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awren
06-30-2006, 08:40 AM
If you were a foreigner watching American TV, black women would come in 1 of 3 varieties. The hypersexed, azz wiggling video ho(BET), the non-sexual, overinvolved in her white friend's life sidekick (every Whoopi movie), or the angry, masculinized, violent street fighter. It has become Hollywood's mission to malign us, mock us, and assign us to every unfeminine trait.

Do you see this as a true problem? If so, what purpose does maligning the black woman serve in our society? Has this affected you personally?

bluephiyah
06-30-2006, 08:49 AM
superwoman isnt in that list of personality options. and yes, its a problem. in going on campus to talk to a counselor "depression" or some word like it was the last thing they wanted to say. i was "stressed" or "hungry" or "premenstrual" even. none of the staff just wanted to let me be depressed, :lol: and one actually fixed her lips to say "you should be too strong and too busy to even worry about that. dont you have some campus protests to organize?". i dont know what purpose maligning black women serves other than having made me feel like hot buttered ****.

awren
06-30-2006, 08:57 AM
superwomanism. and it starts from the womb.
[/b]

I haven't seen a superwoman stereotype, at least not when it comes to black women. I think of superwoman as a phenomenal mutitasker, positive, and respected. That's a great stereotype, I don't see that being a descriptor for black women. In my personal life, I know of a lot of black women who fit that description, but that's not what's being force fed to us by the media or society at large.

xayide79
06-30-2006, 08:59 AM
I see the superwoman stereotype on American TV. Every strong black mother who speaks up and fights for her family (full of flawed, one dimensional black men of course). She's the co-worker, the neighbor, etc. who exists to be strong and sassy. She's a descendant of the Mammy stereotype.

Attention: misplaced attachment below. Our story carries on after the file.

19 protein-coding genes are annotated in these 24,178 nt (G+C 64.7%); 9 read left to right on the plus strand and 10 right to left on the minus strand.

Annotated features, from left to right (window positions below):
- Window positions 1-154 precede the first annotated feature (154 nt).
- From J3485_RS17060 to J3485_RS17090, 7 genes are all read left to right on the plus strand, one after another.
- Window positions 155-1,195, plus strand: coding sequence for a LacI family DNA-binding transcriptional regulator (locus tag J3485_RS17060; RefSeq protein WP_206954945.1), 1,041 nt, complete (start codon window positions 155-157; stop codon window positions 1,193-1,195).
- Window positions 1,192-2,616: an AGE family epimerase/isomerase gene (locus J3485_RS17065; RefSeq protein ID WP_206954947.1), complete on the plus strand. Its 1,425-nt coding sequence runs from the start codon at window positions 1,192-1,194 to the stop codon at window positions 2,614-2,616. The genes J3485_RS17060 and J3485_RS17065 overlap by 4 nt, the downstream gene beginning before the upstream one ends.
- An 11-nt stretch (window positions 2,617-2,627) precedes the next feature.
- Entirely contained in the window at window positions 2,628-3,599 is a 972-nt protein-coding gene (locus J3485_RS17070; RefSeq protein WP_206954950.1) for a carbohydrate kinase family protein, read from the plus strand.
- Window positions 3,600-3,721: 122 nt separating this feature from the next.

Even as a "positive stereotype" it still hurts black women because it creates unreasonable expectations and affects how we are treated when we do seek help - as bluephiyah pointed out.

Seven
06-30-2006, 09:19 AM
I haven't seen a superwoman stereotype, at least not when it comes to black women. I think of superwoman as a phenomenal mutitasker, positive, and respected. That's a great stereotype, I don't see that being a descriptor for black women. In my personal life, I know of a lot of black women who fit that description, but that's not what's being force fed to us by the media or society at large.[/b]
Florida Evans is the only one that comes to mind. Oddly, even though the media doesn't push this image of black women it seems to be self sustaining in the AA community.

Momma will fix it. Momma will take care of it. Momma will get some sleep later. Momma will pay for it. Momma will raise the baby. Momma will get a second job. Oh Lawd, hold my mule.

Just exchange Atlas' Titan for a Black woman.

swingbolder
06-30-2006, 09:29 AM
How have these stereotypes affected me personally?

Well, bc most black women in movies are stereotypes, I know that I will NEVER see a black woman like me in a movie. When I walk into a movie theatre or rent a DVD, this is just a given. How many coming-of-age movies have you seen about white boys? Now how many have you seen about a black woman?

I've been to college, grad school but am not a buppie like the type you see (in black movies especially, with their glossy apartments and fancy cars), I wear my hair natural, I am most decidedly NOT asexual but I don't dress or act like a hoochie mama, I rarely cuss, I play piano and guitar, I speak a coupla other languages, I hardly ever wear makeup, I'm happily, longterm married, I'm a geek who likes to read history books, I ride my bike everywhere. No, I will never see my reflection in a movie. And now that I'm over 40 and the only roles open to black women over 40 are mammy, caretaker figures I know I NEVER WILL see myself in a movie.

And I'm sure that most of can make the same kind of statement about ourselves.

Seven
06-30-2006, 09:50 AM
I see it as a problem for the black women who are not exposed to the diversity that exists w/in our community.


How have these stereotypes affected me personally?

Well, bc most black women in movies are stereotypes, I know that I will NEVER see a black woman like me in a movie.

I've been to college, grad school but am not a buppie like the type you see (in black movies especially, with their glossy apartments and fancy cars), I wear my hair natural, I am most decidedly NOT asexual but I don't dress or act like a hoochie mama, I rarely cuss, I play piano and guitar, I speak a coupla other languages, I hardly ever wear makeup, I'm happily, longterm married, I'm a geek who likes to read history books, I ride my bike everywhere. No, I will never see my reflection in a movie. And now that I'm over 40 and the only roles open to black women over 40 are mammy, caretaker figures I know I NEVER WILL see myself in a movie.